I have come to believe that the modern approaches of textual and higher criticism have created a barrier to understanding biblical literature and that they need to be put aside in order to access the song that they sing.  These textual approaches, along with the fatal disease of deconstruction, are similar to the 'Professors of Religion' that early Quakers critiqued.  I think that early critique applies with equal force today.



Comment by Forrest Curo on 6th mo. 15, 2017 at 4:15pm

If you don't ask certain kinds of questions about the Bible, it's easy to take it as meaning whatever it seems to mean for a naive 21st Century reader.

Will that make his interpretation more "helpful" to him? Which needs and wants should he be using it to further?

If one of those needs is Truth -- about God, the larger universe, himself -- and how best he might understand their interrelation --

If the book he hopes will be "helpful" in that direction is a work of indirect communication (but surely intended to communicate to us -- rather than a heap of short poems written to herself by a New England recluse --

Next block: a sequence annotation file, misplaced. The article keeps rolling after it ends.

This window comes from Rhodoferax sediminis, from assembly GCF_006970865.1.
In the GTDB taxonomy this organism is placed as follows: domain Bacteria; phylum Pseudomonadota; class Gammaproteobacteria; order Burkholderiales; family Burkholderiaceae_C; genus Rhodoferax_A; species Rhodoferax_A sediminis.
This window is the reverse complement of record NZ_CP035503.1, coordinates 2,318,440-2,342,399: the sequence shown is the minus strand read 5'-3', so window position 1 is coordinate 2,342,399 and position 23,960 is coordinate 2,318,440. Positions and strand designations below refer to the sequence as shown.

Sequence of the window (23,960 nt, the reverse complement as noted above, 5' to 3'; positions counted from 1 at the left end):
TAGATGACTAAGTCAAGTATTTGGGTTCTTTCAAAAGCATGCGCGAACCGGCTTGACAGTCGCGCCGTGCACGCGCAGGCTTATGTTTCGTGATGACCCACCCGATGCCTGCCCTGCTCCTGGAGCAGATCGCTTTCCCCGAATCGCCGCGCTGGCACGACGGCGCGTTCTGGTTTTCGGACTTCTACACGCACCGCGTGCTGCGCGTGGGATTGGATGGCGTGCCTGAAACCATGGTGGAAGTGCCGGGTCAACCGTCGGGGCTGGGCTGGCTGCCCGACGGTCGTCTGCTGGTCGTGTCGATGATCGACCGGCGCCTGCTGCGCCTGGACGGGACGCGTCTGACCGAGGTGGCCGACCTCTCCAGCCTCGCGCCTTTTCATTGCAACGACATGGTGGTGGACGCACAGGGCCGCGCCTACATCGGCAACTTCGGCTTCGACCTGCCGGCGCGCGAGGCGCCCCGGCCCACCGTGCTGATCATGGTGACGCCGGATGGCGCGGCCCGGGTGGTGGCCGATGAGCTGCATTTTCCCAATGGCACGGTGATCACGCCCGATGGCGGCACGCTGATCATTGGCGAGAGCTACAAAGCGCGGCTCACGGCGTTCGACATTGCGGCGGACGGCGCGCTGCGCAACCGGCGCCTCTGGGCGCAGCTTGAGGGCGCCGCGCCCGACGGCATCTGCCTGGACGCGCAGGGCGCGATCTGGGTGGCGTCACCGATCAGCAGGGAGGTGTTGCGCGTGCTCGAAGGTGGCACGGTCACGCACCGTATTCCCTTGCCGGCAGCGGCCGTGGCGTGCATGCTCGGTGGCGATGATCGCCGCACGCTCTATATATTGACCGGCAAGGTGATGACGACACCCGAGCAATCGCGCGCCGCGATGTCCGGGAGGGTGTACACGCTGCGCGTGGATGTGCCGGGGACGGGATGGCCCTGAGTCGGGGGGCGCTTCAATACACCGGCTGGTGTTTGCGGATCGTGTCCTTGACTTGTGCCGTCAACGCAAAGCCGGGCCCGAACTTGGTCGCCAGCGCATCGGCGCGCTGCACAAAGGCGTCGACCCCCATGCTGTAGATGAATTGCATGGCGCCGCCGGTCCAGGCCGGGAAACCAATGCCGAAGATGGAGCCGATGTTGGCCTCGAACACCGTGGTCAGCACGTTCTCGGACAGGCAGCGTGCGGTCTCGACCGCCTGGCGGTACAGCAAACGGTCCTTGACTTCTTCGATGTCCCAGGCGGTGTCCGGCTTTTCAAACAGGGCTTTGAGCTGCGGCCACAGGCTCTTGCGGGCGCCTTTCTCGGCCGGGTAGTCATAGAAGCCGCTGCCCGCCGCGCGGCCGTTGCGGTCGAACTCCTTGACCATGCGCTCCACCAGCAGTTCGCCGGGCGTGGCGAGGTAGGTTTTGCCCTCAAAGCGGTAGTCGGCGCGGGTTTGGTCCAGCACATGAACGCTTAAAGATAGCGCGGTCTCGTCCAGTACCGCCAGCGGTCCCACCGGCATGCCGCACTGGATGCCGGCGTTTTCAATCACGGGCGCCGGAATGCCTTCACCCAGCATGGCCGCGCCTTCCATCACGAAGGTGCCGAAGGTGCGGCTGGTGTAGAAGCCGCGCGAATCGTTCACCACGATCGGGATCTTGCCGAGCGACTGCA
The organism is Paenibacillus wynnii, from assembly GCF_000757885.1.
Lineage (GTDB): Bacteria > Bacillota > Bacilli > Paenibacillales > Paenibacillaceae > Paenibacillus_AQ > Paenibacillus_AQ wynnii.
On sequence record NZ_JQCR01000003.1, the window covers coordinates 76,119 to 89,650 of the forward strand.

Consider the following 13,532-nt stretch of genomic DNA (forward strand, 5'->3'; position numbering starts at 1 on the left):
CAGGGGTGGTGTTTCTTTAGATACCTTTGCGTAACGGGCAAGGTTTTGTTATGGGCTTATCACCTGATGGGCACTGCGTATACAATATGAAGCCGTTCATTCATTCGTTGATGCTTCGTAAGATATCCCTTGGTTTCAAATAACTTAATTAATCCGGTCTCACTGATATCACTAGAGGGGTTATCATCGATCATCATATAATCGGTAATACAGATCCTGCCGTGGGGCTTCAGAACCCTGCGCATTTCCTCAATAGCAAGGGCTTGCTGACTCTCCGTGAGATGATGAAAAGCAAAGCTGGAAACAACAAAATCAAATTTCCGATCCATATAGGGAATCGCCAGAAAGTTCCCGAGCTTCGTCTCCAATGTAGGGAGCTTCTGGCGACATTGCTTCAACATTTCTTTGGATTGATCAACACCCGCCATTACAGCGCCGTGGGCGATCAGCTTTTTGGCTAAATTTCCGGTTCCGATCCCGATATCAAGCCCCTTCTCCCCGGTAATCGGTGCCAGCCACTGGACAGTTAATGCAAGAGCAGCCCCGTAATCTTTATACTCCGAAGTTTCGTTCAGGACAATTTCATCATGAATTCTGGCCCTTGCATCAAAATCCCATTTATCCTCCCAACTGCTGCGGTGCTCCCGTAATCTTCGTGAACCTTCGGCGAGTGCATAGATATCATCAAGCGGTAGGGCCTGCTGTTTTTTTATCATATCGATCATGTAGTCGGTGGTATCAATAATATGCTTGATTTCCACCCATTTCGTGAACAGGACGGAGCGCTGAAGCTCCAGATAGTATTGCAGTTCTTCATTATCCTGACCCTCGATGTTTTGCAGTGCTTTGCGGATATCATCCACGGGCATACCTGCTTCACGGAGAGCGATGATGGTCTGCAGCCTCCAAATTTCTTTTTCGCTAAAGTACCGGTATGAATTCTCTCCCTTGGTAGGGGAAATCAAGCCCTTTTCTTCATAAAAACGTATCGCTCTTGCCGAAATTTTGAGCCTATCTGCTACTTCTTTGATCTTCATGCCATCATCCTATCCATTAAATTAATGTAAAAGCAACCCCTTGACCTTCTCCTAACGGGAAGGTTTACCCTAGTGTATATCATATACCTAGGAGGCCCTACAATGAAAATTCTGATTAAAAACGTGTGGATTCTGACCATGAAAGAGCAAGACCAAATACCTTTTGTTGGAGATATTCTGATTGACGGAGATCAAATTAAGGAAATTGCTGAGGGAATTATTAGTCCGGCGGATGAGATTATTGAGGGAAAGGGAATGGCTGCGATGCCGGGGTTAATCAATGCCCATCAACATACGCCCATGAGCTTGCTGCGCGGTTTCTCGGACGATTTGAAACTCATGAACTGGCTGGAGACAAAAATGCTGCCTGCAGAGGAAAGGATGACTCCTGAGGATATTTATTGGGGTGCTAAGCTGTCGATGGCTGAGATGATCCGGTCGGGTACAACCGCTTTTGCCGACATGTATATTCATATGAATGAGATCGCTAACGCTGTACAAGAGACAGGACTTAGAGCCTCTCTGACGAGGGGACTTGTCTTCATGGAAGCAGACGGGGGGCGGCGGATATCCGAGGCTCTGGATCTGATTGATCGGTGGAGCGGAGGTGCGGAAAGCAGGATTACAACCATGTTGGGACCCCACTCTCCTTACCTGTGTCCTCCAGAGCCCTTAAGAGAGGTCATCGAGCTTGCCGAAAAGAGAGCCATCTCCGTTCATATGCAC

then it behooves us to wonder what it's supposed to mean, not just whatever meaning we're accustomed to.

So questions about who directly wrote each part, to whom, in what kind of circumstance and with what assumptions and intentions -- are not at all inappropriate.

If Jesus is to be taken as a model of God's nature and how human beings should best relate to God and each other... Questions as to what project(s) he was engaged in during his historical life, in what historical circumstances, for what purpose(s) are clearly relevant. Questions of what he actually said (and meant!) vs what words later followers used to convey their understandings of what he said and did -- Those issues clearly matter.

We shouldn't assume that later material  is not illuminating; but we do need to see what it is, not just what it purports to be.

There is indeed a lot of pseudoknowledge out there -- which can be hard to distinguish from what people truly know about the times Jesus lived in and responded to. If that doesn't seem worth the difficulty to you, then you don't need that book either, do you?

Comment by Patricia Dallmann on 6th mo. 20, 2017 at 9:56am

Good morning, Jim: